Chinese Firms Face Competition to Maintain Role in Developing Iranian Oilfields

December 24, 2016, 3:16 PM UTC
A picture taken on August 20, 2010 shows
A picture taken on August 20, 2010 shows an Iranian flag fluttering at an undisclosed location in the Islamic republic next to a surface-to-surface Qiam-1 (Rising) missile which was test fired a day before Iran was due to launch its Russian-built first nuclear power plant.
Photograph by Vahid Reza Alaei — AFP/Getty Images

Iran plans to ask international oil companies to bid for the second phase of development of its Yadavaran and North Azadegan oilfields, a senior official said on Saturday.

That means Chinese firms China National Petroleum Corp (CNPC) and Sinopec, which have played a leading role in developing the fields until now, will have to compete with other firms if they want to maintain that position.

“CNPC would like to extend its North Azadegan contract, but we have announced that …they should take part in the bidding for a new contract,” Gholamreza Manouchehri, deputy head of the National Iranian Oil Company (NIOC), was quoted as saying by state news agency IRNA.

“The Chinese have finally accepted this proposal,” Manouchehri said.

He gave no details on the timing of the tender.

Goldman Says Oil Production Cuts Could Add $6 to Per-Barrel Price

President Hassan Rouhani officially launched the first phases of the Yadavaran and North Azadegan fields as well as the the North Yaran field in November, as the country ramps up its production after the lifting of sanctions.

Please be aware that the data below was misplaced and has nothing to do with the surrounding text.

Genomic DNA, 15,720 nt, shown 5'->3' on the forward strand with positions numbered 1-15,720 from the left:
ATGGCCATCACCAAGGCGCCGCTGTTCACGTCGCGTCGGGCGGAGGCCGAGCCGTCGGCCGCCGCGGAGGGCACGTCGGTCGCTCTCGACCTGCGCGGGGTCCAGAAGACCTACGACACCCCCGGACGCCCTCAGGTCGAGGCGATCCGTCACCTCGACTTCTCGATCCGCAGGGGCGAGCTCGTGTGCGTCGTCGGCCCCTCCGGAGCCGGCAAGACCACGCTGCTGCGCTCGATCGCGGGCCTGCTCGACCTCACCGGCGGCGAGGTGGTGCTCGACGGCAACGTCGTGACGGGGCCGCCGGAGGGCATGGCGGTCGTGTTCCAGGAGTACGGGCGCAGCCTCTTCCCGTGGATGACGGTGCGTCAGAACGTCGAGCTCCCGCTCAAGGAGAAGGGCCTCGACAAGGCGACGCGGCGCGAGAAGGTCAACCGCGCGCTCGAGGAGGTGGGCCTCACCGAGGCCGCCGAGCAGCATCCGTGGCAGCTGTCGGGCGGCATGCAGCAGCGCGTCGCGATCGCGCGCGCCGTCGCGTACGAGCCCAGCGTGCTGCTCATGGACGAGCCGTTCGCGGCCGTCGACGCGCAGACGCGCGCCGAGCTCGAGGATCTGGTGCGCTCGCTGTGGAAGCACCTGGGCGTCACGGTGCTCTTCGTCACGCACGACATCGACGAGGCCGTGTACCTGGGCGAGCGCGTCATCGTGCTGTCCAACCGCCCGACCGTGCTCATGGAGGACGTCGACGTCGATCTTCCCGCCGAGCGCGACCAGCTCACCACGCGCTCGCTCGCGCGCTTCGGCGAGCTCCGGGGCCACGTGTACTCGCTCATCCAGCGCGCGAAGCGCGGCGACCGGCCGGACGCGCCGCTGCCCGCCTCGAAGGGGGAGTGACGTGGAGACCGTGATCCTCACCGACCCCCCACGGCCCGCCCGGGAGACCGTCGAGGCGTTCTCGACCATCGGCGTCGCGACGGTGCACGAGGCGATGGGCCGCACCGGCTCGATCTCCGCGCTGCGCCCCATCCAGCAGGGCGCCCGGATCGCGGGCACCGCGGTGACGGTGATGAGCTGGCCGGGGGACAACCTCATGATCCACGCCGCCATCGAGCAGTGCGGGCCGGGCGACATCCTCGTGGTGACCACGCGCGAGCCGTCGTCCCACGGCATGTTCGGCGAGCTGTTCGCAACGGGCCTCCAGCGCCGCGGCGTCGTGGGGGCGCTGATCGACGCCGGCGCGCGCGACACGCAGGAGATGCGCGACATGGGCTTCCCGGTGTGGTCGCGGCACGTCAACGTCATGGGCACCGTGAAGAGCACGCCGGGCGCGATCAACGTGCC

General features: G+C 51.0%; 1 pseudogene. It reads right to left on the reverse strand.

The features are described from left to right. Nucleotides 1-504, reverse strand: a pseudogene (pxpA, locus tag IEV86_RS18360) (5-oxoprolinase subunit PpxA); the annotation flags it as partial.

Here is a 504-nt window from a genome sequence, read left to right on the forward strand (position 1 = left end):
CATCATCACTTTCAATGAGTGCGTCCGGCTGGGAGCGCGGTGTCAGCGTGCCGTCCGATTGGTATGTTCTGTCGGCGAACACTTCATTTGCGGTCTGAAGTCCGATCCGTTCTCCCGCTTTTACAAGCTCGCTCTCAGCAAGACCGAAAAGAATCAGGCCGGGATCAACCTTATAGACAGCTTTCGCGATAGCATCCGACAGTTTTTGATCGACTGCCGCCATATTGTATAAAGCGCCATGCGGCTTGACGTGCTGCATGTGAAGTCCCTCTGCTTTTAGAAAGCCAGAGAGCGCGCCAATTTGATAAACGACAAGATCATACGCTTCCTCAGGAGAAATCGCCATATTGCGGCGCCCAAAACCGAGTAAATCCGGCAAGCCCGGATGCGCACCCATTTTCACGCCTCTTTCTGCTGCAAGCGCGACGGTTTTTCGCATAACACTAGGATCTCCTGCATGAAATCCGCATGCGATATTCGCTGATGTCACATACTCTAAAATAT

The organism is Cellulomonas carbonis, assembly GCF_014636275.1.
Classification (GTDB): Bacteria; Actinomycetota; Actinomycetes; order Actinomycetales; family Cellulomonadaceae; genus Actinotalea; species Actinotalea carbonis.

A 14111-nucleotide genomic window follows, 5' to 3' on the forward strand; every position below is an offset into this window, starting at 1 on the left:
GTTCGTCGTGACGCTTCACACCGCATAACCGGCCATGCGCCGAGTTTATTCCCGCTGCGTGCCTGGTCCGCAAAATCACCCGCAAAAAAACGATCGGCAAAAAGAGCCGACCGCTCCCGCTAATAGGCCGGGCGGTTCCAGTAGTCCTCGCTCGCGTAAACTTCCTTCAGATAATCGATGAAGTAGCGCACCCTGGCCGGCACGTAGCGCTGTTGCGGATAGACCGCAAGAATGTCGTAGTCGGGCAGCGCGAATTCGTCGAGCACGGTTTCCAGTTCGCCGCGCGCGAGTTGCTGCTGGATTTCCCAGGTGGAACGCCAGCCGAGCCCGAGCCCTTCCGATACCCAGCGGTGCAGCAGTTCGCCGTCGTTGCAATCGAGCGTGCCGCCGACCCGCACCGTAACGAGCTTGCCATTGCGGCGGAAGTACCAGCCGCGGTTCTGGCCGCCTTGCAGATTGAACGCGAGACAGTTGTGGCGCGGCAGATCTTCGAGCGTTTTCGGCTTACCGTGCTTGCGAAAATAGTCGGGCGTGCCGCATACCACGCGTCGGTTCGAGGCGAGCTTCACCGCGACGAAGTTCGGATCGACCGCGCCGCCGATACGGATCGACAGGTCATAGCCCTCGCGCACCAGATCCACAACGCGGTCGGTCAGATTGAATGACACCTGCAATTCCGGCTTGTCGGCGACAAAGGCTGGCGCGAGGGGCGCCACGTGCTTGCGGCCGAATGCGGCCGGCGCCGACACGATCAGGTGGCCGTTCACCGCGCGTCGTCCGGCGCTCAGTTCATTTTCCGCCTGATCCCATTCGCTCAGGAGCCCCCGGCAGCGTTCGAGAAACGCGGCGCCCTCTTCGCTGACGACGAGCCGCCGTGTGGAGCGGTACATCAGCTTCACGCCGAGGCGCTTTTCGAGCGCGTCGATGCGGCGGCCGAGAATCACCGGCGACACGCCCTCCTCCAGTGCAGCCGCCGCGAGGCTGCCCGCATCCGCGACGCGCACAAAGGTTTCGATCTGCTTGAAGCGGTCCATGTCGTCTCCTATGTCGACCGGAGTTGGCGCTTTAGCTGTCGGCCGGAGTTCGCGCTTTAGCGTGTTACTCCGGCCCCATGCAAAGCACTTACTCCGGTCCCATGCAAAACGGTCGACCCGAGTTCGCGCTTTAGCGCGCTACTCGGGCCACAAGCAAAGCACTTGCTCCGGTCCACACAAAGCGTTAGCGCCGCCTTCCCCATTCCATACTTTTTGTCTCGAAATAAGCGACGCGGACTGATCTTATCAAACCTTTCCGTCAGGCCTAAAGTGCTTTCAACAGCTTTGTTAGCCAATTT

Yadavaran will have a production of up to 115,000 bpd in its first phase and North Azadegan’s output is 75,000 bpd, the Iranian oil ministry’s news agency SHANA said.

The Chinese firms helped Iran develop the fields after Japanese and European companies pulled out of the country due to sanctions over Iran’s nuclear program.

Iran said in December 2007 that Sinopec would invest around $2 billion to develop the huge Yadavaran oil field.

CNPC signed a deal with Iran in January 2009 to develop the North Azadegan oilfield, a project also worth $2 billion in its first phase.

For more on oil, watch:

In April 2014, however, Iranian news agency SHANA reported that Iran had terminated CNPC’s contract to develop the Azadegan field after the Chinese energy giant ignored repeated appeals to work on it.

While the Chinese companies took part in the first phase of development of the fields, there had been “some criticism of their performance,” IRNA said on Saturday, without elaborating.

“There have also been talks with Sinopec regarding the Yadavaran field for which an international tender is set to be held,” Manouchehri said, according to the IRNA report.

Obama Bans New Oil and Gas Drilling Off Alaska, Part of Atlantic

Yadavaran has reserves of 31 billion barrels of light and heavy crude oil while North Azadegan has 5.7 billion barrels of crude reserves.

Separately, the head of a regional state oil firm in central Iran said 20 tenders would be held to develop new gas and oil fields and boost production at existing ones, the semi-official Mehr news agency reported.

Salbali Karimi, chief executive of the Iranian Central Oil Fields Company, said the projects would require $2 billion in investment to boost crude output by 100,000 barrels per day.